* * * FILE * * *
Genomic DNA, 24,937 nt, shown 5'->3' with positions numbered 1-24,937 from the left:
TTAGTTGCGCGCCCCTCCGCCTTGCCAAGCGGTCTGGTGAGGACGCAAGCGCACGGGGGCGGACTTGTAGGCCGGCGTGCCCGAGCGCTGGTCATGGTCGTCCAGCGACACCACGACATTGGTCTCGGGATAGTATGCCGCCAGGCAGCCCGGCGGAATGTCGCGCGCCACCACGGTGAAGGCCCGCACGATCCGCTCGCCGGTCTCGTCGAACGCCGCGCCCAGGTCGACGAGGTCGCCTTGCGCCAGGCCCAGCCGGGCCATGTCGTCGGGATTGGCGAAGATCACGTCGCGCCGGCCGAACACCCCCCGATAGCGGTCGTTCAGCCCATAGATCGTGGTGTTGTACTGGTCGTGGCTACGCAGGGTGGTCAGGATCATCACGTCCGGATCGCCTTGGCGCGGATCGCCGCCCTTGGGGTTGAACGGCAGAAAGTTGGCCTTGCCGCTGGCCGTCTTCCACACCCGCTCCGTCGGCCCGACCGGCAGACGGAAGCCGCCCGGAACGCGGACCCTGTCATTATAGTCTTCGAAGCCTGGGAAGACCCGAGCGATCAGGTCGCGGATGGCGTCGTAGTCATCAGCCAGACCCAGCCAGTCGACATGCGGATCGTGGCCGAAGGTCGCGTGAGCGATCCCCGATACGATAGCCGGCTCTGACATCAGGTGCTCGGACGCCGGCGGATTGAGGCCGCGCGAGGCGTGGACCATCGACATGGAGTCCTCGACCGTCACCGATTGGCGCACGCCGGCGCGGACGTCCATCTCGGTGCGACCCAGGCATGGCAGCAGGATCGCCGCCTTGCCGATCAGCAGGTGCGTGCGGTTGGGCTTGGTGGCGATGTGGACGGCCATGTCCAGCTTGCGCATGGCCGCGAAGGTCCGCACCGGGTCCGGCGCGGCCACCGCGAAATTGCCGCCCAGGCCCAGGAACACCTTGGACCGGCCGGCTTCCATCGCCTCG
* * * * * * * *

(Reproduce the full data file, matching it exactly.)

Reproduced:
Genomic DNA, 24,937 nt, shown 5'->3' with positions numbered 1-24,937 from the left:
TTAGTTGCGCGCCCCTCCGCCTTGCCAAGCGGTCTGGTGAGGACGCAAGCGCACGGGGGCGGACTTGTAGGCCGGCGTGCCCGAGCGCTGGTCATGGTCGTCCAGCGACACCACGACATTGGTCTCGGGATAGTATGCCGCCAGGCAGCCCGGCGGAATGTCGCGCGCCACCACGGTGAAGGCCCGCACGATCCGCTCGCCGGTCTCGTCGAACGCCGCGCCCAGGTCGACGAGGTCGCCTTGCGCCAGGCCCAGCCGGGCCATGTCGTCGGGATTGGCGAAGATCACGTCGCGCCGGCCGAACACCCCCCGATAGCGGTCGTTCAGCCCATAGATCGTGGTGTTGTACTGGTCGTGGCTACGCAGGGTGGTCAGGATCATCACGTCCGGATCGCCTTGGCGCGGATCGCCGCCCTTGGGGTTGAACGGCAGAAAGTTGGCCTTGCCGCTGGCCGTCTTCCACACCCGCTCCGTCGGCCCGACCGGCAGACGGAAGCCGCCCGGAACGCGGACCCTGTCATTATAGTCTTCGAAGCCTGGGAAGACCCGAGCGATCAGGTCGCGGATGGCGTCGTAGTCATCAGCCAGACCCAGCCAGTCGACATGCGGATCGTGGCCGAAGGTCGCGTGAGCGATCCCCGATACGATAGCCGGCTCTGACATCAGGTGCTCGGACGCCGGCGGATTGAGGCCGCGCGAGGCGTGGACCATCGACATGGAGTCCTCGACCGTCACCGATTGGCGCACGCCGGCGCGGACGTCCATCTCGGTGCGACCCAGGCATGGCAGCAGGATCGCCGCCTTGCCGATCAGCAGGTGCGTGCGGTTGGGCTTGGTGGCGATGTGGACGGCCATGTCCAGCTTGCGCATGGCCGCGAAGGTCCGCACCGGGTCCGGCGCGGCCACCGCGAAATTGCCGCCCAGGCCCAGGAACACCTTGGACCGGCCGGCTTCCATCGCCTCG